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We have already1 mentioned, when speaking of the composition of unguents, how omphacium is made from the grape, when it is just beginning to form: we shall now proceed to speak of its medicinal properties. Omphacium heals ulcerations of the humid parts of the body, such as the mouth, tonsillary glands, and generative organs, for example; it is very good, too, for the sight, for rough spots upon the eyelids, ulcers at the corners of the eyes, films upon the eyes, running sores on all parts of the body, cicatrizations2 slow in forming, and purulent discharges from the ears. The powerful action of omphacium is modified by the admixture of honey or raisin wine. It is very useful, too, for dysentery, spitting of blood, and quinsy.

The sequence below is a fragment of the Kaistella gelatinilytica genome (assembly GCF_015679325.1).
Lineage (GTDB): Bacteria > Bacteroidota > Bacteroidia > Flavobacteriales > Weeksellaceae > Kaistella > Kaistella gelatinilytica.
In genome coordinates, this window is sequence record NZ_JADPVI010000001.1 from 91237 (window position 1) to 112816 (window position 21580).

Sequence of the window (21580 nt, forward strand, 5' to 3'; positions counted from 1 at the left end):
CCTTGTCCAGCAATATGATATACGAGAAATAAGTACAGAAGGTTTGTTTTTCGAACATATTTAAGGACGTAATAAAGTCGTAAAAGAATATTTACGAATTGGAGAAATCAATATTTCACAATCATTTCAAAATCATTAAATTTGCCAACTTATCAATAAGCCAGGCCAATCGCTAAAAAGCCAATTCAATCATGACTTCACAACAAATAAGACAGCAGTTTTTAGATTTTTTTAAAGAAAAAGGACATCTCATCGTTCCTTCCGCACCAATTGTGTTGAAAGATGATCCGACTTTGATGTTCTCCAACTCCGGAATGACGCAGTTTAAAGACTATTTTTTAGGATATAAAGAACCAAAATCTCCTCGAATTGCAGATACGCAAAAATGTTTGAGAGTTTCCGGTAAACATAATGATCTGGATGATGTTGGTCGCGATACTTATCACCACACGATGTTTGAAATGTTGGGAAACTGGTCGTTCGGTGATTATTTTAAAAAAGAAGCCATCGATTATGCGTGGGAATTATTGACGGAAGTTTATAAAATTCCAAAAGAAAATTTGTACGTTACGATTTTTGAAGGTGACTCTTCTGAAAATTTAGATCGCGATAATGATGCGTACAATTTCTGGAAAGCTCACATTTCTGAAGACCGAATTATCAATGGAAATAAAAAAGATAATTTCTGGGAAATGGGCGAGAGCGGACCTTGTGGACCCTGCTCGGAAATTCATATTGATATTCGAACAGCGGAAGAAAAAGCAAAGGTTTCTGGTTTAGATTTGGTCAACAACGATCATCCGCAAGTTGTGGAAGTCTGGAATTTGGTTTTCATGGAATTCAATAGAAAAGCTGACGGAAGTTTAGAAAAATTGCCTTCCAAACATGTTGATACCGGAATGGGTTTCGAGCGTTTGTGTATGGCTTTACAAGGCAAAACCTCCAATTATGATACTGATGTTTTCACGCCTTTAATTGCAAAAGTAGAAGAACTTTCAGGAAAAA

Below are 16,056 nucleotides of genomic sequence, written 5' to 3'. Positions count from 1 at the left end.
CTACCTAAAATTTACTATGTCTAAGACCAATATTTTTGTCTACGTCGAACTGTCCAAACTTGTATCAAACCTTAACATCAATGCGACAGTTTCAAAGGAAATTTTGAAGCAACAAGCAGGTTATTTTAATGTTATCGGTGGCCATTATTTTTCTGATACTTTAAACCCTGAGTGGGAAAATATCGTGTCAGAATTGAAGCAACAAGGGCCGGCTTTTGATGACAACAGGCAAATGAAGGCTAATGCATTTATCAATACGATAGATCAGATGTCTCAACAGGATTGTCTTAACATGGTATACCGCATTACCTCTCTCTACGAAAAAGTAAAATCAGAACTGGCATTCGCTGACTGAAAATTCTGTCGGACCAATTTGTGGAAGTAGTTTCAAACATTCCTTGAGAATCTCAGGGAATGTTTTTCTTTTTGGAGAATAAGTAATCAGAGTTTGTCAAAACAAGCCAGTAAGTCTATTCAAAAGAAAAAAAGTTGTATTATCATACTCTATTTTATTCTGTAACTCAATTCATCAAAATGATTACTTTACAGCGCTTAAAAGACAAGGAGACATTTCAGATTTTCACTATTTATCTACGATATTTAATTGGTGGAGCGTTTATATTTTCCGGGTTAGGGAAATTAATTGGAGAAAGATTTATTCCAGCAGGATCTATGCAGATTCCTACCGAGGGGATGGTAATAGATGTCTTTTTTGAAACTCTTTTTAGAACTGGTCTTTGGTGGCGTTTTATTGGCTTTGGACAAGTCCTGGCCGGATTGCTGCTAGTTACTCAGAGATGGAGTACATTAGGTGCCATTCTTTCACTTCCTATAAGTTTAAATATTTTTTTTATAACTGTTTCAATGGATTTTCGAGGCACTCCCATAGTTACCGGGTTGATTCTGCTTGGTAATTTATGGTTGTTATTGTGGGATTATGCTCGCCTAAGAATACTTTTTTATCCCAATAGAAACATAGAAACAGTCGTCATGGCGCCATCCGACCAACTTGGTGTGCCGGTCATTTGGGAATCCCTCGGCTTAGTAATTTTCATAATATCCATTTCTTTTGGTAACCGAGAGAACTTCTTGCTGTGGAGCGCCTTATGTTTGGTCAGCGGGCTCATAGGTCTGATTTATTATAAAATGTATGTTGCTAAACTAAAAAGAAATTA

1 In B. xii. c. 60.

2 Saracenus, upon Dioscorides, B. v. c. 6, thinks that Pliny, in copying from the Greek, has made a mistake here, and that he has taken οὺλον, the "gums," for οὐλὴ, a "cicatrix;" the corresponding passage in Dioscorides being οὺλα πλαδαρὰ, "flaccidity," or "humidity of the gums."

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